After a short drive and quick outfit change at the trailhead, our first hike was an easy peaceful day hike through pines and cypress up to the Zuri Dzong overlooking Paro Valley. Jigme carried tea and snacks for rests and treated us to the stories of how the cypress arrived there, the history of the fortress and explanations of the caves, prayer flags and tsa tsas along the way, showcasing the timeless essence of Bhutanese identity and the enduring compassion, dedication and resilience of its people, we were beguiled. After the hike, Phuentsho whisked us off to Pema’s Farmhouse, effortlessly evading the cows, horses and dogs that commonly share the paved roads with cars and trucks, where we were treated to a private tour of a traditional house and lifestyle of a Bhutanese family and a delicious lunch of local cuisine (my favorite was ema datshi), butter tea and ara. Vegetarian dishes are common in Bhutan, but meat dishes are readily available, 50% of their food is imported. Try everything once, maybe the ara twice.

After a gratifying lunch we visited the oldest temple in the Buddhist Himalayas, Kyichu Lhakhang, built in the 7th century. It was decorated with banners for a recent special occasion attended by the King and Queen, making the outside dance with fanciful colors, only to be outshined by its colors inside. We engaged with our first prayer wheel, blindly abandoned our shoes and cameras/phones outside in a courtyard near a magical mandarin tree, that is said to bear fruit throughout the year. As we entered the small dark temple it was lit by 20ft gold statues of the future Buddha and Buddha Sakyaunithe, hundreds of colorful offerings, candles, butter statues, incense and 8 monks chanting. Our guide led the way without hesitation, and we awkwardly followed; imitating him, making our prostrations, giving an offering and taking a seat behind the uninterrupted monks for a moment of meditation and reflection. The original shrine has one of the greatest treasures of the valley, a statue of Jowo Jamba from the 7th century and the wooden floor that has grooves worn by the generations of prostrators. Our first of many transformative Bhutanese experiences.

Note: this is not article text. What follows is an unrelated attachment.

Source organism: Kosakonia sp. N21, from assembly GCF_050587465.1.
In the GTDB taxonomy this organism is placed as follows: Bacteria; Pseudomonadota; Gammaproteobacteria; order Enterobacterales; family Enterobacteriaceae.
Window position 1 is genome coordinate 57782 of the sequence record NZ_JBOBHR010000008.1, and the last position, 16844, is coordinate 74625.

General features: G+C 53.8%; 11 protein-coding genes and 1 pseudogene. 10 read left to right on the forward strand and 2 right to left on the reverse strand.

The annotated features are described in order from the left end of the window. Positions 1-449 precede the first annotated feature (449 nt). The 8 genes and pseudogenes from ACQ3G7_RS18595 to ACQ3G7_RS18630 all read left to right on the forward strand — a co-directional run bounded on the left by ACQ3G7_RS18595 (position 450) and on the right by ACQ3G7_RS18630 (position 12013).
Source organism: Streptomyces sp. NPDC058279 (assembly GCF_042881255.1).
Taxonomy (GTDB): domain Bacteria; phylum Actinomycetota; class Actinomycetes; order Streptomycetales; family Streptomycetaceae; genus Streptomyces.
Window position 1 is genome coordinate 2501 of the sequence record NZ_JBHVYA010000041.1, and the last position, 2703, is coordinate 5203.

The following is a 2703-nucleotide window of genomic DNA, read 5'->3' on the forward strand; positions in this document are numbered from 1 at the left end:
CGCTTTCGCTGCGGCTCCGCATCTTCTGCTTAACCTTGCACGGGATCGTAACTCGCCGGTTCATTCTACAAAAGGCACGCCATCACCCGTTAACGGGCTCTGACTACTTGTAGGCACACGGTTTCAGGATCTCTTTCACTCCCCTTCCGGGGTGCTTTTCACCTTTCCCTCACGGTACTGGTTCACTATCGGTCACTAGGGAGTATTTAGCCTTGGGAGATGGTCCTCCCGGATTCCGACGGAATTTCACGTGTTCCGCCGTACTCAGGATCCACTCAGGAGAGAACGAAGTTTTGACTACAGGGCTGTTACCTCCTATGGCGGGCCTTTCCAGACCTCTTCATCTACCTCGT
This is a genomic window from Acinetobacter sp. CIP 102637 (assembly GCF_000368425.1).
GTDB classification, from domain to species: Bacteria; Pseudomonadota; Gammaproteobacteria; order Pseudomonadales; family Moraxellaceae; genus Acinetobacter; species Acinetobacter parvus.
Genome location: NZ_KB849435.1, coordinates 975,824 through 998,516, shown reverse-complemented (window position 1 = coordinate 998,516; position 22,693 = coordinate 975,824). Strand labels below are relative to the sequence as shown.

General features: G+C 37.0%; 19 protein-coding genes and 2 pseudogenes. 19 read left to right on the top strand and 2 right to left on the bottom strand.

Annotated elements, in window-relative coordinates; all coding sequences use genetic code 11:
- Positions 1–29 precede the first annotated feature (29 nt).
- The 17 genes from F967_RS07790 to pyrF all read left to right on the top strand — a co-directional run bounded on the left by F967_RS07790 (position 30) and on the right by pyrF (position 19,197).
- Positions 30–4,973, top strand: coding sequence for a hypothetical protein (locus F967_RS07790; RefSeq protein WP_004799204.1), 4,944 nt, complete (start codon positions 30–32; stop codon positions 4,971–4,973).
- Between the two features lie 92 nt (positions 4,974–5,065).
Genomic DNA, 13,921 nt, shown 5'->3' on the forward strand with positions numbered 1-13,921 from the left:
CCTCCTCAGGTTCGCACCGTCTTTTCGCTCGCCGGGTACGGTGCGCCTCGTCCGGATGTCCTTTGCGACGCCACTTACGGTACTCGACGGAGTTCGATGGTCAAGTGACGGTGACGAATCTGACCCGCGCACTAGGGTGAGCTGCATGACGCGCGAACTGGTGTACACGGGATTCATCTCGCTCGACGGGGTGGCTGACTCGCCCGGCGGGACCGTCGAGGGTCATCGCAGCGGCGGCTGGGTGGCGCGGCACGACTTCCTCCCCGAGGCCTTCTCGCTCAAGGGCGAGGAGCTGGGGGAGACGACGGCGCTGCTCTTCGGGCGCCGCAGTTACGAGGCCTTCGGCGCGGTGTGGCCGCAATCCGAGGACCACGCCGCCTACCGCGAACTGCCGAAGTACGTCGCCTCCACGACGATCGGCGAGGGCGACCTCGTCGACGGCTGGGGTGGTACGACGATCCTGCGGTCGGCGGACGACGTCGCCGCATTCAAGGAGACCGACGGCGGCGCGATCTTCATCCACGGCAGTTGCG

Hard to believe this is only the end to Day 1, what a debut to Bhutan. We drove to our first hotel, the Le Meridian Paro riverfront for the evening.

Day 1 Paro highlights: Hike to Zuri Dzong, Pema’s Farmhouse & lunch, Kyichu Lhakhang Temple

Day 2: From Paro to Thimphu to Punakha Valley

Early start for a 1 ½ hour drive from Paro to Thimphu, this 50 km trip would have taken a lot longer before paved roads were started in 1961. Although there is a reassuring civility to driving in Bhutan, it is an adventure all onto itself. We drove on winding and narrow roads dwarfed by the mountains on either side, out maneuvering the dogs and livestock and colorfully decorated trucks, reading road signs reminding you about good karma, making pitstops at a few of the hundreds of roadside stands selling fresh produce and chhurpi, and taking in the landscape of red dotted rooftops drying red chili peppers, the tsa tsas honorably placed and the prayer flags adorning the hillsides.

The beauty and intricacies of Bhutan are challenging to fully capture into written words.
After picking up our boxed lunches for our day, we took a worthy unplanned stop at Tachogang Lhakhang Bridge across the Paro River. This was the first iron bridge built in Bhutan around 1443 by Thang Tong Gyalpo. Folklore is woven into the fabric of everyday Bhutanese life. Mahasiddha Thang Tong Gyalpo is known as the Iron Man of Bhutan. It is said that he was the Leonardo de Vinci of the Himalayas.